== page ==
Being Human, the British show about a vampire, a werewolf, and a ghost living together in a house in Wales, spent much of its fourth season getting its original cast members mustered out and replacing them with new actors playing a different vampire, werewolf, and ghost. Now that the grafts are all in place and the scar tissue healed over, the show’s fifth and final season hits the ground running. Tom (Michael Socha), the sad-faced werewolf, and Alex (Kate Bracken), the novice ghost who accuses Tom of having been raised “in the paramilitary wing of the Amish,” have been detoxing Hal (Damien Molony), the remorseful, centuries-old vampire who was forced to go off the wagon last season. Tom has tied Hal to a chair, and would like nothing better than to let him go, but he has to be sure: Is he no longer a potential danger, or is he still in the throes of uncontrollable “blood lust?” “A few days ago, “ Alex volunteers, “he stopped shouting abuse and started correcting my grammar again, so I guess that’s a good sign?”
By the time Tom decides that Hal can be trusted again, their prolonged absence from work has cost them both their jobs, so they have to take new ones, at a restaurant at a hotel that has experienced 37 suicides in the past 37 years: “Perhaps,” someone suggests, “it’s the décor.” More likely, it’s the influence of one of the regulars, Caotain Hatch, an abusive old goat played by Phil Davis, a veteran of such Mike Leigh films as High Hopes, Secrets & Lies, and Vera Drake. He is, in fact, the devil, or one of his representatives, who was summoned up back in 1918 and installed in the body of a “local madman” as part of a rare vampire-werewolf co-production. (It seems that the devil “feasts and grows fat” on the bad feeling between the two warring monster superpowers.) He’ll probably want to bring on the end of the world, since all the powerful old vampires who wanted to do it were wiped out at the end of the previous season. Since Hal was instrumental in the operation that brought the sulfurous old booger to our terrestrial plane, that’ll give him one more thing to be remorseful about.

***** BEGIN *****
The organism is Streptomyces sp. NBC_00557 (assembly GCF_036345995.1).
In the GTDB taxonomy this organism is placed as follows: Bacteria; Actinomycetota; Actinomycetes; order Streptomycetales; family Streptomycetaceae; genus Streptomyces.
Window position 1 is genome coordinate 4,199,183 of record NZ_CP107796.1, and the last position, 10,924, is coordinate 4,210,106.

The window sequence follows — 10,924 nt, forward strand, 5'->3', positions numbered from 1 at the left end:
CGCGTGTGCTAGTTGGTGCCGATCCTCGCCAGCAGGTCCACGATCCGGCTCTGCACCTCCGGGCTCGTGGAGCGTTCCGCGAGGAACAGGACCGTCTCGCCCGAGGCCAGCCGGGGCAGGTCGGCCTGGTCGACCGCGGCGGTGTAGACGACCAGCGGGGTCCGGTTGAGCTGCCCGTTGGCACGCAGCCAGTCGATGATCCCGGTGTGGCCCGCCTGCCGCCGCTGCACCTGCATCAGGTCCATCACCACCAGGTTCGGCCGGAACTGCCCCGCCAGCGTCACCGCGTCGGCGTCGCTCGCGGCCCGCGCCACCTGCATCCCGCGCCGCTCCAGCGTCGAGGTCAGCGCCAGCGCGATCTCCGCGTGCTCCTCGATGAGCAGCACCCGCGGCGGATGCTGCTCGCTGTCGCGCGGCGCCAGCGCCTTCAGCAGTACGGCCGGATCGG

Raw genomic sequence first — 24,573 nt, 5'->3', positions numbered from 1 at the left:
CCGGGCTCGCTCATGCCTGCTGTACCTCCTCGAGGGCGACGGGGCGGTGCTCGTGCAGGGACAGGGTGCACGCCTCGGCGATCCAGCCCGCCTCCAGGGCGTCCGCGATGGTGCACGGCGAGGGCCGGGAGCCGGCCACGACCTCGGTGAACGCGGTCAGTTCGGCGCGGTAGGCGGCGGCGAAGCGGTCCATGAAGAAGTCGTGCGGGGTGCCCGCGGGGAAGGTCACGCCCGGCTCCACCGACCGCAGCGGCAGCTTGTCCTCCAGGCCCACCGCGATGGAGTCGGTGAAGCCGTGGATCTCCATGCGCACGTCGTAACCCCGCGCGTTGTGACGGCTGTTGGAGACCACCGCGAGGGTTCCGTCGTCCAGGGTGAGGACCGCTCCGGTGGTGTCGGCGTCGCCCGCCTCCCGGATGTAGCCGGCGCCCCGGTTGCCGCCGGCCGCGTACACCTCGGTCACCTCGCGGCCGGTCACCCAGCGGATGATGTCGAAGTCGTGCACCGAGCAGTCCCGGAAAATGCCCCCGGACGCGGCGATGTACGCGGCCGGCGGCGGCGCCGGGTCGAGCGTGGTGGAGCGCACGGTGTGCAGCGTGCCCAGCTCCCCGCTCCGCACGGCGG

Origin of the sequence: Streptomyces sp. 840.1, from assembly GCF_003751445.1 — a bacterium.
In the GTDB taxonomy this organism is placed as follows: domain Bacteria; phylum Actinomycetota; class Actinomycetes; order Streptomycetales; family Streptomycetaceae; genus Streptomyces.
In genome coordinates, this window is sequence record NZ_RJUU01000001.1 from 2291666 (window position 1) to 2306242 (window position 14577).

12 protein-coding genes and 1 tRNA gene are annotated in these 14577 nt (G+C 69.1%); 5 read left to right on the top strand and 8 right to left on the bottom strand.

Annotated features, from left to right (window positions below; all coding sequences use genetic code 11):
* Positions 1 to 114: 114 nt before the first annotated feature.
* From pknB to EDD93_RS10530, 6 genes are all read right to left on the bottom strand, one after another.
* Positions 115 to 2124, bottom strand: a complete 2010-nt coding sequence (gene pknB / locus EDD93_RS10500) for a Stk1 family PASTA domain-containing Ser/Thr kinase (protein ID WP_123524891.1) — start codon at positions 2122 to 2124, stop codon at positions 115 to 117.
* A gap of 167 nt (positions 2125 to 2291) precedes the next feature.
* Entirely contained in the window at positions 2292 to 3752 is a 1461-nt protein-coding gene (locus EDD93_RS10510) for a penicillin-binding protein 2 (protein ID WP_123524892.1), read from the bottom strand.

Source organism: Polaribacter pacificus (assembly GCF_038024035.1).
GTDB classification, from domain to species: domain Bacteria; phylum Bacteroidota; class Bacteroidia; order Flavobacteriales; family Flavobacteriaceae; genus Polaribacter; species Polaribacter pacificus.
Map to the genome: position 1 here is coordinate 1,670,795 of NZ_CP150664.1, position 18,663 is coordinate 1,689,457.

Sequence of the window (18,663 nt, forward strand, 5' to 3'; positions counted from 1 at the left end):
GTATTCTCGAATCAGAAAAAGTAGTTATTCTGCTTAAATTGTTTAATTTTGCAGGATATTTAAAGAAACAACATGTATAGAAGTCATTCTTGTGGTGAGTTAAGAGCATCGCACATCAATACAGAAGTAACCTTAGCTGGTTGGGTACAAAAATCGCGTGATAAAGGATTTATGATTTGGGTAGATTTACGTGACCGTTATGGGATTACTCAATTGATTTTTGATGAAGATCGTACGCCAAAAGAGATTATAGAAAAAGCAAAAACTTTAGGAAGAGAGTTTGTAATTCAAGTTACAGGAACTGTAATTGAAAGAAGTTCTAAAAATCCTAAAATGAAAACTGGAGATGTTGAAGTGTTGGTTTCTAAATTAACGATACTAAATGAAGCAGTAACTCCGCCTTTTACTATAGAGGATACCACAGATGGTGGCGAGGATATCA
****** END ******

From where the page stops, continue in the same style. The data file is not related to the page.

If this episode is anything to go by, Being Human is looking to go out on a level of wild, boisterous absurdity, rolling around happily in the comic possibilities of its own set-up like a pig in shit. (Dominic Rook, the leader of the secret government agency whose job is to cover up all evidence of supernatural activity so as “to maintain the illusion that mankind is alone,” interrogates one of the last of the old ones, whose body is that of a little girl, telling her that she cannot be trusted because “malevolence and greed are hard-wired into your DNA.” The vampire answers, “And your mum’s so fat, her blood type’s Ragu!”) How much you like this season may depend a lot on how much you liked the earlier seasons of this show. Me, I found the early seasons gripping and interesting but too awkward and heavy-spirited to be very pleasurable. The show tended to lean on the metaphorical possibilities of the reluctant-monster theme and milk the characters’ alienation and unhappiness for all it was worth. This episode goes so far in the opposite direction that it sometimes flirts with self-parody. (I could do without a chase scene set to Plastic Bertrand’s “Ca Plane Pour Moi.”) But a lot of it is very funny, which has the side benefit of making some of the bloody shocks genuinely shocking.
Being Human’s self-consciously political side shows most nakedly in the story line involving Rook, who is informed by a government official that his “clandestine, unregulated, and eye-wateringly expensive” department is going to be shut down. Rook is concerned that all the monsters he’s been inexplicably keeping secretly penned up somewhere will just be turned loose upon a defenseless and unsuspecting world, which sure sounds like a Gitmo allegory to me. Rook’s plan to save his agency involves a newly captured vampire, Crumb (Colin Hoult), an office drone who has been shunted aside and made to feel unappreciated at work. Hal “turns” him rather than let him die after he’s been smashed by a car, and at first, he reacts with revulsion and horror to what he’s become. But when he begins to get a taste of his new capacity for raining destruction down on the kind of people who’ve made him feel like a joke, he embraces his new identity as if he were Richard III: “They ignored me and patronized me,” he rhapsodizes. “Now they’ll fear me for the rest of their lives. I’m the world’s worst nightmare: The victim who gets superpowers.” Viewers who’ve drifted away from Being Human over the years might want to consider giving it another taste. Between the new villains' gleeful appetite for destruction and Kate Bracken's way of detonating a wisecrack, its last season shows promise of being a wild ride.